Angela Clutton reflects on the latest gathering of the Cookbook Club: this time, A Century of British Cooking by Marguerite Patten
A book by Marguerite Patten turned out to be an inspired choice for kicking off the 2020 season of Cookbook Club event! Of her 170 cookery books—yes, really, 170—we chose A Century of British Cooking. Published in 2004, when Marguerite was 89, it is a remarkable look back on the century of food and cooking that she was so fundamental to.
Structured by decade, the book runs the length of the 20th century. Each decade begins with a brief general history. She tells us how homes and kitchens changed, about the new equipment that was arriving (and which we now take completely for granted) and what the popular meals were, then gives recipes that sum up the time.
It was a complete joy to be able to discuss this book. I hadn’t expected so many members to have been totally unaware of who she was before embarking upon this. But from many others came memories of growing up with Marguerite’s books in the family kitchen.
We talked about her dynamic career, from pre-war home economist, teaching women how to use their new-fangled electric ovens, to guiding home cooks through rationing and then encouraging them to get cooking again with joy and creativity when rationing finally ended. Lots of our gang left feeling thankful for the food times we live in today.
This is a book for those interested in social and food history. But please don’t forget to cook from it! We were all impressed, maybe even surprised, by how much of the food—while simply made—was absolutely delicious. Hats off to Marguerite: may her memory and legacy live long.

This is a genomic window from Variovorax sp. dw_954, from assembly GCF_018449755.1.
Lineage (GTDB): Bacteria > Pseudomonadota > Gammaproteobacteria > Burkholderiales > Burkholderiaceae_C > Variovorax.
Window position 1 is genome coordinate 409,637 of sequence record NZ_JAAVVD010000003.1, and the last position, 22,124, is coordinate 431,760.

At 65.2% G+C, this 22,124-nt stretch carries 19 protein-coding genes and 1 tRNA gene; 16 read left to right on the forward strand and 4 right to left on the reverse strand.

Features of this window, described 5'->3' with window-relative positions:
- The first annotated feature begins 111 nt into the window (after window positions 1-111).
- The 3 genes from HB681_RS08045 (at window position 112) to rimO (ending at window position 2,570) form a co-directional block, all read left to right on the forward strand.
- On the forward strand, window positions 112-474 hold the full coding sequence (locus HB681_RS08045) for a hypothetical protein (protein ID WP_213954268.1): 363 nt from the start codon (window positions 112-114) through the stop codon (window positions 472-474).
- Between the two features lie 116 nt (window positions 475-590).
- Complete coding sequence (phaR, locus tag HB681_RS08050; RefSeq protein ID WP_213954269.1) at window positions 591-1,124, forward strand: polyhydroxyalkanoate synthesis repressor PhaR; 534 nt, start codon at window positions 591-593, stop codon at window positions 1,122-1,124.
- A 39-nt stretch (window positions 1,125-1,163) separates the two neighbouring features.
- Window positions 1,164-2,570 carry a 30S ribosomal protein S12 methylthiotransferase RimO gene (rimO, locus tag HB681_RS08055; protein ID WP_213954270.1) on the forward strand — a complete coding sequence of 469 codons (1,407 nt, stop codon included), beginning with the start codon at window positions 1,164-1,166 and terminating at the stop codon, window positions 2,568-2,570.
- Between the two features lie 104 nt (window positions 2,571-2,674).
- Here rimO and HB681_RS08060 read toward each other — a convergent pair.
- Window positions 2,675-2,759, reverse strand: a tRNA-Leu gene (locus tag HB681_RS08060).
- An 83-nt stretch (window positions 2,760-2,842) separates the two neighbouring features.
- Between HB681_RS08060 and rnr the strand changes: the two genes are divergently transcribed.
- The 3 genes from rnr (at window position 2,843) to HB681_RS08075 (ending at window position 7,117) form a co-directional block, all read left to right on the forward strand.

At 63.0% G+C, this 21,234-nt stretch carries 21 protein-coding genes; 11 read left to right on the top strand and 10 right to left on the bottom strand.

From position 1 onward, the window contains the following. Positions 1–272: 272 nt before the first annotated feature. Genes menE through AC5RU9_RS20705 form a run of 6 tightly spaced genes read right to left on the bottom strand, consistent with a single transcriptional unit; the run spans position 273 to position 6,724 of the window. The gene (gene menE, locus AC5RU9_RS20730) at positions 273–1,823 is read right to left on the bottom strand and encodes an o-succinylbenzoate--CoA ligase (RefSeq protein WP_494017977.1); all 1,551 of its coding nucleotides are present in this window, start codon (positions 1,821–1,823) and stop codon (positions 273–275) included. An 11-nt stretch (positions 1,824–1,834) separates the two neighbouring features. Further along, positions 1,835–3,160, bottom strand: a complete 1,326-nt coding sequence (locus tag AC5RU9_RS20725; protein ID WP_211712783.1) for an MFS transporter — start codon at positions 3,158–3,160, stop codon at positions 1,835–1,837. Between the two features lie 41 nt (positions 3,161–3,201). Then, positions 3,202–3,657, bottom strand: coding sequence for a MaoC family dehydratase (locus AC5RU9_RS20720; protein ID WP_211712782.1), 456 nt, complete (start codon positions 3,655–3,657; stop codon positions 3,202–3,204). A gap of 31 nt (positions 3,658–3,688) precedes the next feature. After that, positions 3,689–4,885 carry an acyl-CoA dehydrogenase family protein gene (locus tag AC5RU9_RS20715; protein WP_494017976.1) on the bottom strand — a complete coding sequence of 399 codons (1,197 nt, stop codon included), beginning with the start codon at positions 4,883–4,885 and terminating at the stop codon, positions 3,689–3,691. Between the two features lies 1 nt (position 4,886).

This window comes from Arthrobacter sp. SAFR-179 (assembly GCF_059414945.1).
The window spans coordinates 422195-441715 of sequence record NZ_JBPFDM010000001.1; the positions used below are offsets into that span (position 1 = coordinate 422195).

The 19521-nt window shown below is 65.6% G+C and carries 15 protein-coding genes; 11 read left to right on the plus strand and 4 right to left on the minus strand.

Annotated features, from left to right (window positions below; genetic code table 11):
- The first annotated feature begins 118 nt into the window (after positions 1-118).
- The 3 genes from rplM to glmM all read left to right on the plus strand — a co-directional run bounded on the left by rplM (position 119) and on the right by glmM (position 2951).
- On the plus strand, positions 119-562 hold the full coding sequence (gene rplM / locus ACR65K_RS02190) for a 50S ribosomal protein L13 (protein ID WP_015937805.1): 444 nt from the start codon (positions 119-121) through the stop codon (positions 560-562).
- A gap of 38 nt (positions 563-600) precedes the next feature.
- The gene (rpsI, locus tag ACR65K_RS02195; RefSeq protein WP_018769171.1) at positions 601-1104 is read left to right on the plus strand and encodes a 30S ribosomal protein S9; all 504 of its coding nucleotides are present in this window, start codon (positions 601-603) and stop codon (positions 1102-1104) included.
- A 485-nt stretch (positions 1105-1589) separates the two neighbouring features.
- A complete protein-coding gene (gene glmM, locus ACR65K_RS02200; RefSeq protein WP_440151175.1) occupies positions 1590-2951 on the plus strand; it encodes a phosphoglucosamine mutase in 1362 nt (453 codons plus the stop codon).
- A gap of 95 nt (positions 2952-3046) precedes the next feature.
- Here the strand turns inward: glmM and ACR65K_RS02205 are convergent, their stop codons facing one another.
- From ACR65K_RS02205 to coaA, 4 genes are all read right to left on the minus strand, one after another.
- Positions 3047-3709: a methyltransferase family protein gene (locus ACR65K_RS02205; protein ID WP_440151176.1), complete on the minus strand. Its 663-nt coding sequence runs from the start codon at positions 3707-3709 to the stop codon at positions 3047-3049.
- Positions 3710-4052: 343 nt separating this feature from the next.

What members had to say
“I had a fantastic time and the grub was top notch! I plan to make the peperonata again very soon…”
“I love Cookbook Club so much, it has expanded my cooking repertoire no end and everyone is always so lovely.”
“Such a lovely bunch of people and surprisingly delish food, so win-win!”
“Delicious and interesting.”
“The empress rice and lemon meringue were particularly great.”
“I felt like last night was a really educational event (not that other cookbook events aren’t) in terms of the social history of how British people used to eat and how actually, we’ve not changed a lot in terms of what we like eating.”
“What I love about Cookbook Club is that it really is something different every time – though always thoroughly enjoyable and inspiring. Thanks for bringing Marguerite into my life! I may even reach out to this book again to recreate the moussaka or the soto Ajam…”
“Another wonderful, educational and delicious evening.”
The dishes we shared
—Coq au vin
—Chicken and ham gougere
—Lentil and cashew nut terrine
—Soto ajam soup
—Potage a l’Italienne
—Bacon and egg pie (see Luke Mackay's version here)
—Venison in calvados
—Pasta and salmon salad
—Orange flower macaroons
—Creamy Norfolk syrup tart
—Lemon meringue pie
—Bread and butter pudding
Saturday 15th February, 12.30–3pm / Wednesday 19th February, 6.30–9pm
Perfect Plates in Five Ingredients, by John Whaite
Saturday 14th March, 12.30–3pm / Wednesday 18th March, 6.30–9pm
Zaika by Romy Gill
Find out more about the Borough Market Cookbook Club and how you can register here.